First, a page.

Today’s News - Wednesday, March 31, 2010
• Ouroussoff cheers Haiti's new direction in urban planning: it "could become a reliable blueprint not just for reconstruction, but also for solving many of the urban ills that have plagued the country for decades."
• McGuirk on our new urban age and "how cities became our greatest design challenge yet."
• A tool that can help is GIS technology: the challenge is getting architects on board - "We don't have time to make geodesign a back-burner issue."
• Ray C. Anderson (one of our faves) offers an eloquent essay about what he sees "as a shifting mind-set, a growing sense of ethics" that could (and should) lead us to "less stuff, more happiness."
• Abu Dhabi raises its profile with a new, towering skyline, "taller and slicker than the glass edifices of yesteryear."
• It should start thinking more about its green spaces, especially for its urban residents who are being "encouraged to walk more and to use cars less."
• Calys on the transformation of San Francisco's urban alleys into "quaint" and/or "hip" places.
• Poletti ponders the rebirth of a Pflueger movie palace in Alameda, CA, that "shows the halo effect that can happen after a historic theater is put into use again" in a city bruised by the recession.
• Huxtable hails Snøhetta for more than just its architecture, particularly its perseverance at Ground Zero.
• Kieran Long on London's most eco-friendly building: it's about as green as it could get, but even with all its technology, it "can't conceal the feeling that something is awry" with making it an "exemplar of sustainable architecture."
• Shuttleworth has his say about carbon efficiency and honest design: buildings still have to be beautiful, but "there is a cultural change away from big, blingy glass and gold boxes...to a more sensible approach."
• In Melbourne, a utilitarian structure for train yardmasters and signalmen is "more like a jewelry box wedged between the tracks."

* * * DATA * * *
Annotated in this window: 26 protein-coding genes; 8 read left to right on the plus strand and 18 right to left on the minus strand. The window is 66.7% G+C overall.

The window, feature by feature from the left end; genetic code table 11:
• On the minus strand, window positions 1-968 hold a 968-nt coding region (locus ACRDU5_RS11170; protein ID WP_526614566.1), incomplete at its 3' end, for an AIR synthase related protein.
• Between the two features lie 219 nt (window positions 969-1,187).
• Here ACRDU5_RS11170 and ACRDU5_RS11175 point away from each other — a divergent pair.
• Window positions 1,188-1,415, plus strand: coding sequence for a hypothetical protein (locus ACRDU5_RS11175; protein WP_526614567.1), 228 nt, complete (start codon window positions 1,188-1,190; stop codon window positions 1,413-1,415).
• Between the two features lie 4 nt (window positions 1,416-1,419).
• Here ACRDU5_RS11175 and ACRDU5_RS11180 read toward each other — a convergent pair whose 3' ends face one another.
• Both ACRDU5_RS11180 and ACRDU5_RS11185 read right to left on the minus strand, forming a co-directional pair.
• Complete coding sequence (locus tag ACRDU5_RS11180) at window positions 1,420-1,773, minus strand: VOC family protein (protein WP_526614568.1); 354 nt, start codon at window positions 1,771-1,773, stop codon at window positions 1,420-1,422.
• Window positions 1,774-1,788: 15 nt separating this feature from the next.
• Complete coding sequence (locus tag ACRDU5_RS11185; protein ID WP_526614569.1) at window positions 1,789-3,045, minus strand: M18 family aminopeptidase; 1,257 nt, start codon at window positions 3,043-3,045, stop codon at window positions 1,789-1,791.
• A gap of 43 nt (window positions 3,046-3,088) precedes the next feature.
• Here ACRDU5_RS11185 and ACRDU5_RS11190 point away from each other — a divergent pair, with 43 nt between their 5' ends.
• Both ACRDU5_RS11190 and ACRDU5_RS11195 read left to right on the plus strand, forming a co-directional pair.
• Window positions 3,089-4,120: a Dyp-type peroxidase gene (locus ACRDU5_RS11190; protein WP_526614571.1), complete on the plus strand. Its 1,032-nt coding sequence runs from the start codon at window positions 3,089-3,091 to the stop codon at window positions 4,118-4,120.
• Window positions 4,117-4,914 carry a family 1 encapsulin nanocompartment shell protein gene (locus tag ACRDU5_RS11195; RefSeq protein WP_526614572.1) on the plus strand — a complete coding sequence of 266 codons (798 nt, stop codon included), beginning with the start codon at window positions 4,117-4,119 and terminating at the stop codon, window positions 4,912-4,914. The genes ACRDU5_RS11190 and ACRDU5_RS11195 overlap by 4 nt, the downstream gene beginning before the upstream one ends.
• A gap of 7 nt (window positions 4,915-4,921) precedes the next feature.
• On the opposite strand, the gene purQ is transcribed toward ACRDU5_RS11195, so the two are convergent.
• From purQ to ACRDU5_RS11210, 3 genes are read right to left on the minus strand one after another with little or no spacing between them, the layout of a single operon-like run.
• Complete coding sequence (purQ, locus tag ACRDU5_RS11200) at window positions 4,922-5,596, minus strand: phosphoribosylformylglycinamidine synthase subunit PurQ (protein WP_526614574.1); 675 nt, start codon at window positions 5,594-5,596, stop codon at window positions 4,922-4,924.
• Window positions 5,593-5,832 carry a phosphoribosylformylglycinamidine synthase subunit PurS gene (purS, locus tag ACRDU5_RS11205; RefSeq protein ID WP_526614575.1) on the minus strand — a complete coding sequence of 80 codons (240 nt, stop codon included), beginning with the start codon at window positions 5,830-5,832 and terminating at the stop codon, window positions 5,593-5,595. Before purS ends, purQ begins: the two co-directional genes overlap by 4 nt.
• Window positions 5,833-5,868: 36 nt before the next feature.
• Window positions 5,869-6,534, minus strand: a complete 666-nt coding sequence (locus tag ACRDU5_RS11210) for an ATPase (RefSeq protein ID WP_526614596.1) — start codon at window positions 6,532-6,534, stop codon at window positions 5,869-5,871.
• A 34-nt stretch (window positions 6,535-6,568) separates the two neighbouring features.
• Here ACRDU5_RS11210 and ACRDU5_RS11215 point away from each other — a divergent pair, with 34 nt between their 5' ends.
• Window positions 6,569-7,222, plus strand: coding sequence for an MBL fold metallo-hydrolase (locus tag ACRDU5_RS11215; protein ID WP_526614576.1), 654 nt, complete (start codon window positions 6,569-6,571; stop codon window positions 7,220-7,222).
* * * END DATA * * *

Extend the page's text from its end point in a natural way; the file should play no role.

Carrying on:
• King on IwamotoScott's moving beyond "the clublike world of architectural theory" to actual buildings (sort of).
• Rochon rues the "glut of design disasters happening in our neighborhoods" while all the "architectural pizzazz" is happening in Toronto.
• Lewis laments the lack of a market for modern homes: "change in the near future is unlikely."
• Kennicott gives (mostly) thumbs-up to "I.M. Pei: Building China Modern" (on PBS tonight): it doesn't deal with all the issues it raises, "but never mind...the visuals are lovely...Pei is also lovely...and given to pronouncements that are both revelatory and poetic."
• Van Valkenburgh takes the 2010 Arnold W. Brunner Memorial Prize in Architecture: "the only living GSD professor" to get the award (and rarely given to a landscape architect, to boot).
• One we couldn't resist: a university plans to save a lot of green bucks by switching fonts (who knew printer ink costs around $10,000 a gallon!).
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A Plan to Spur Growth Away From Haiti’s Capital: ...would redistribute large parts of Port-au-Prince’s population to cities less vulnerable to natural disasters...could become a reliable blueprint not just for reconstruction, but also for solving many of the urban ills that have plagued the country for decades. By Nicolai Ouroussoff -- Leslie Voltaire; Wendy Caraballo; Gustavo Sanchez; Mark Schreiber; Habitat for Humanity [images]- New York Times
The urban age: how cities became our greatest design challenge yet: The question is this: how do we create cities that are not just containers for tightly-packed populations, but pleasant and equitable places to live? By Justin McGuirk- Guardian (UK)
Meet the Geodesigner: GIS technology, long relied on by planners, is making inroads into architecture. What happens when data-rich map layers meet 3D building designs? ...the challenge is getting architects to think about data as part of a creative decision-making process and to translate geospatial analysis into built form...“We don’t have time to make geodesign a back-burner issue.” -- ESRI/Environmental Systems Research Institute; Thomas Fisher; Nicholas de Monchaux; Foster + Partners- Architect Magazine
Essay on the future: More Happiness, Less Stuff: When you talk of viewing environmental destruction as the “wrong thing to do,” you’re talking about what I see as a shifting mind-set, a growing sense of ethics...might be the push we need to find our way out of the mess that we’re in...Will we get there in time? By Ray C. Anderson/Interface- Contract magazine
Abu Dhabi raises its profile with new skyline: ...has begun sprouting the type of towers that help put a city on the world map...taller and slicker than the glass edifices of yesteryear, they include features that would make them stand out in any metropolis. -- Aedas; Kohn Pedersen Fox (KPF); AECOM- The National (UAE)
A city in bloom would be a balm for Abu Dhabi urban residents: A little effort would go a long way towards softening the stark architecture that so often appears to prevail, however impressive it may be, especially if we are to be encouraged to walk more and to use cars less. Those who live here 50 or 100 years from now will thank us. By Peter Hellyer- The National (UAE)